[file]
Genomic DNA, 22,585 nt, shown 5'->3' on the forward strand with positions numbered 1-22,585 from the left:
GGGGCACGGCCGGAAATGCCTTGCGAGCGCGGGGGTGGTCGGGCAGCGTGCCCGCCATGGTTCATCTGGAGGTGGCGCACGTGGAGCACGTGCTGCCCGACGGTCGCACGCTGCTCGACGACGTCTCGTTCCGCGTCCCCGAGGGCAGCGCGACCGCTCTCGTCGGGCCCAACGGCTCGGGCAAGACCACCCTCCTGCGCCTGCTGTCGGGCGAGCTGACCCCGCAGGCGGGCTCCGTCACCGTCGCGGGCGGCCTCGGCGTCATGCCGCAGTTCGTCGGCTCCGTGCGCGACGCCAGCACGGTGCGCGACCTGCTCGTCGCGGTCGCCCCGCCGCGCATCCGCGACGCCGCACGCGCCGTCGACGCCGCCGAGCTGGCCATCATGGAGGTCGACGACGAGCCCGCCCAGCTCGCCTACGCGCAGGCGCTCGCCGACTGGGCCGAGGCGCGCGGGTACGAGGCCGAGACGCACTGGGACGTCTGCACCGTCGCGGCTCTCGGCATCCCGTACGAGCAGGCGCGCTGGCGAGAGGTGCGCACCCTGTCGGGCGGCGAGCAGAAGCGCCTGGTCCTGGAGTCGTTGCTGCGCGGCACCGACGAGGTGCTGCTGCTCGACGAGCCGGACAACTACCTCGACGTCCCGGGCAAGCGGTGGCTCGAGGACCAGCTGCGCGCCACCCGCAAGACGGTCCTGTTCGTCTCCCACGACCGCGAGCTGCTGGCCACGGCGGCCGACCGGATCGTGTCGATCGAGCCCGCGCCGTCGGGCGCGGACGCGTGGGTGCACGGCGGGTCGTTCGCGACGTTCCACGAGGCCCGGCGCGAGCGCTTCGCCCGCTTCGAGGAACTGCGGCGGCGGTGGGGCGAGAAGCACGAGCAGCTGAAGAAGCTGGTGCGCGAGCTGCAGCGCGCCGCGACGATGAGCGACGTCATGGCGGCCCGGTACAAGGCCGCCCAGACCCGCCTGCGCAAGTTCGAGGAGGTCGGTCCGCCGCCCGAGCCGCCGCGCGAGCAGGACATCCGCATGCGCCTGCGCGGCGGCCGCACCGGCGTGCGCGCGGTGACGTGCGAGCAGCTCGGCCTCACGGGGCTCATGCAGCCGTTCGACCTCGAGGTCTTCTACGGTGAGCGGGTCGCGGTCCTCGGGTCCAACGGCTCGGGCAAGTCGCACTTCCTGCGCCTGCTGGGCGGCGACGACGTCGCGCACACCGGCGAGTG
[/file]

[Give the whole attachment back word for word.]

Genomic DNA, 22,585 nt, shown 5'->3' on the forward strand with positions numbered 1-22,585 from the left:
GGGGCACGGCCGGAAATGCCTTGCGAGCGCGGGGGTGGTCGGGCAGCGTGCCCGCCATGGTTCATCTGGAGGTGGCGCACGTGGAGCACGTGCTGCCCGACGGTCGCACGCTGCTCGACGACGTCTCGTTCCGCGTCCCCGAGGGCAGCGCGACCGCTCTCGTCGGGCCCAACGGCTCGGGCAAGACCACCCTCCTGCGCCTGCTGTCGGGCGAGCTGACCCCGCAGGCGGGCTCCGTCACCGTCGCGGGCGGCCTCGGCGTCATGCCGCAGTTCGTCGGCTCCGTGCGCGACGCCAGCACGGTGCGCGACCTGCTCGTCGCGGTCGCCCCGCCGCGCATCCGCGACGCCGCACGCGCCGTCGACGCCGCCGAGCTGGCCATCATGGAGGTCGACGACGAGCCCGCCCAGCTCGCCTACGCGCAGGCGCTCGCCGACTGGGCCGAGGCGCGCGGGTACGAGGCCGAGACGCACTGGGACGTCTGCACCGTCGCGGCTCTCGGCATCCCGTACGAGCAGGCGCGCTGGCGAGAGGTGCGCACCCTGTCGGGCGGCGAGCAGAAGCGCCTGGTCCTGGAGTCGTTGCTGCGCGGCACCGACGAGGTGCTGCTGCTCGACGAGCCGGACAACTACCTCGACGTCCCGGGCAAGCGGTGGCTCGAGGACCAGCTGCGCGCCACCCGCAAGACGGTCCTGTTCGTCTCCCACGACCGCGAGCTGCTGGCCACGGCGGCCGACCGGATCGTGTCGATCGAGCCCGCGCCGTCGGGCGCGGACGCGTGGGTGCACGGCGGGTCGTTCGCGACGTTCCACGAGGCCCGGCGCGAGCGCTTCGCCCGCTTCGAGGAACTGCGGCGGCGGTGGGGCGAGAAGCACGAGCAGCTGAAGAAGCTGGTGCGCGAGCTGCAGCGCGCCGCGACGATGAGCGACGTCATGGCGGCCCGGTACAAGGCCGCCCAGACCCGCCTGCGCAAGTTCGAGGAGGTCGGTCCGCCGCCCGAGCCGCCGCGCGAGCAGGACATCCGCATGCGCCTGCGCGGCGGCCGCACCGGCGTGCGCGCGGTGACGTGCGAGCAGCTCGGCCTCACGGGGCTCATGCAGCCGTTCGACCTCGAGGTCTTCTACGGTGAGCGGGTCGCGGTCCTCGGGTCCAACGGCTCGGGCAAGTCGCACTTCCTGCGCCTGCTGGGCGGCGACGACGTCGCGCACACCGGCGAGTG